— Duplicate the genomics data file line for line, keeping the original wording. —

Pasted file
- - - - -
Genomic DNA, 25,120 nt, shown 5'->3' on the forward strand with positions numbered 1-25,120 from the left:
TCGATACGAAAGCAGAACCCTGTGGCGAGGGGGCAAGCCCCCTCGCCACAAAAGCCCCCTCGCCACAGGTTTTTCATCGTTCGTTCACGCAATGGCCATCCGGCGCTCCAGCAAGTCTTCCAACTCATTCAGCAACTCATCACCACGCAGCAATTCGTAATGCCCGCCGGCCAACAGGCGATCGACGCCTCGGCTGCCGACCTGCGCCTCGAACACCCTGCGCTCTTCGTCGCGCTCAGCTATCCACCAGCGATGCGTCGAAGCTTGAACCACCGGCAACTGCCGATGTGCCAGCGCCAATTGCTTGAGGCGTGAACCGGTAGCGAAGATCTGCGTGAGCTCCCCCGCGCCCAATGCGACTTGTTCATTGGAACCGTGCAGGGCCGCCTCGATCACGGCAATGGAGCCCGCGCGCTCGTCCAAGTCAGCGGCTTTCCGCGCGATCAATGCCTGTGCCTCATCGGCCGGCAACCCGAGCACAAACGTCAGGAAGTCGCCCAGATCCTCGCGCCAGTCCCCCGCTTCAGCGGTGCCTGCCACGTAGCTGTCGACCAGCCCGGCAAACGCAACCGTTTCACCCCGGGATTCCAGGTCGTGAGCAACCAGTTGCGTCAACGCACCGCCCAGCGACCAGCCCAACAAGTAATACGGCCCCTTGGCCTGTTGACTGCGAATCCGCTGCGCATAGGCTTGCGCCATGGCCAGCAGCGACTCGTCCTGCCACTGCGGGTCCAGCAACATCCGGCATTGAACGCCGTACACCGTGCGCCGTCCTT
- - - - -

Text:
Genomic DNA, 25,120 nt, shown 5'->3' on the forward strand with positions numbered 1-25,120 from the left:
TCGATACGAAAGCAGAACCCTGTGGCGAGGGGGCAAGCCCCCTCGCCACAAAAGCCCCCTCGCCACAGGTTTTTCATCGTTCGTTCACGCAATGGCCATCCGGCGCTCCAGCAAGTCTTCCAACTCATTCAGCAACTCATCACCACGCAGCAATTCGTAATGCCCGCCGGCCAACAGGCGATCGACGCCTCGGCTGCCGACCTGCGCCTCGAACACCCTGCGCTCTTCGTCGCGCTCAGCTATCCACCAGCGATGCGTCGAAGCTTGAACCACCGGCAACTGCCGATGTGCCAGCGCCAATTGCTTGAGGCGTGAACCGGTAGCGAAGATCTGCGTGAGCTCCCCCGCGCCCAATGCGACTTGTTCATTGGAACCGTGCAGGGCCGCCTCGATCACGGCAATGGAGCCCGCGCGCTCGTCCAAGTCAGCGGCTTTCCGCGCGATCAATGCCTGTGCCTCATCGGCCGGCAACCCGAGCACAAACGTCAGGAAGTCGCCCAGATCCTCGCGCCAGTCCCCCGCTTCAGCGGTGCCTGCCACGTAGCTGTCGACCAGCCCGGCAAACGCAACCGTTTCACCCCGGGATTCCAGGTCGTGAGCAACCAGTTGCGTCAACGCACCGCCCAGCGACCAGCCCAACAAGTAATACGGCCCCTTGGCCTGTTGACTGCGAATCCGCTGCGCATAGGCTTGCGCCATGGCCAGCAGCGACTCGTCCTGCCACTGCGGGTCCAGCAACATCCGGCATTGAACGCCGTACACCGTGCGCCGTCCTT